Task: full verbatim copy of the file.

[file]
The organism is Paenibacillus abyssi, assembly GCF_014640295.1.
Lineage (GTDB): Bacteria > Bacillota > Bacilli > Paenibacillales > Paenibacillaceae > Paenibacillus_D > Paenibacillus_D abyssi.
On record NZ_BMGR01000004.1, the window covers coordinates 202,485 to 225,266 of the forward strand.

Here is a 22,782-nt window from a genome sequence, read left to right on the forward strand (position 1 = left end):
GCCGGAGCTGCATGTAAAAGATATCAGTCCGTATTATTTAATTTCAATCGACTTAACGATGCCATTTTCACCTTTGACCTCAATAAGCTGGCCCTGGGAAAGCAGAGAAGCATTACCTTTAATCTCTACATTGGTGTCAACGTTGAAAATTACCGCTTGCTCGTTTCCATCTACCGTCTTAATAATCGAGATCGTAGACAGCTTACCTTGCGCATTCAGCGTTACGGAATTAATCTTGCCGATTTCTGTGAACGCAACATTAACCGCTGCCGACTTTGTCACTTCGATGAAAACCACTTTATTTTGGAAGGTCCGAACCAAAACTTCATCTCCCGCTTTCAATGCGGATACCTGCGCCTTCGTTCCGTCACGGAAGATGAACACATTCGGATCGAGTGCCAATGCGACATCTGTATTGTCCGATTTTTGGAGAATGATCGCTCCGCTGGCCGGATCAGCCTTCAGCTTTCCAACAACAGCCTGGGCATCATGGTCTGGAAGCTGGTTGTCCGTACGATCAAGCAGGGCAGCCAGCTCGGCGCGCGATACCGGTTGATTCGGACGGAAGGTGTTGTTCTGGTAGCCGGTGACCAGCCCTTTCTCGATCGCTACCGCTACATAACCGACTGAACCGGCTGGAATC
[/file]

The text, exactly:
The organism is Paenibacillus abyssi, assembly GCF_014640295.1.
Lineage (GTDB): Bacteria > Bacillota > Bacilli > Paenibacillales > Paenibacillaceae > Paenibacillus_D > Paenibacillus_D abyssi.
On record NZ_BMGR01000004.1, the window covers coordinates 202,485 to 225,266 of the forward strand.

Here is a 22,782-nt window from a genome sequence, read left to right on the forward strand (position 1 = left end):
GCCGGAGCTGCATGTAAAAGATATCAGTCCGTATTATTTAATTTCAATCGACTTAACGATGCCATTTTCACCTTTGACCTCAATAAGCTGGCCCTGGGAAAGCAGAGAAGCATTACCTTTAATCTCTACATTGGTGTCAACGTTGAAAATTACCGCTTGCTCGTTTCCATCTACCGTCTTAATAATCGAGATCGTAGACAGCTTACCTTGCGCATTCAGCGTTACGGAATTAATCTTGCCGATTTCTGTGAACGCAACATTAACCGCTGCCGACTTTGTCACTTCGATGAAAACCACTTTATTTTGGAAGGTCCGAACCAAAACTTCATCTCCCGCTTTCAATGCGGATACCTGCGCCTTCGTTCCGTCACGGAAGATGAACACATTCGGATCGAGTGCCAATGCGACATCTGTATTGTCCGATTTTTGGAGAATGATCGCTCCGCTGGCCGGATCAGCCTTCAGCTTTCCAACAACAGCCTGGGCATCATGGTCTGGAAGCTGGTTGTCCGTACGATCAAGCAGGGCAGCCAGCTCGGCGCGCGATACCGGTTGATTCGGACGGAAGGTGTTGTTCTGGTAGCCGGTGACCAGCCCTTTCTCGATCGCTACCGCTACATAACCGACTGAACCGGCTGGAATC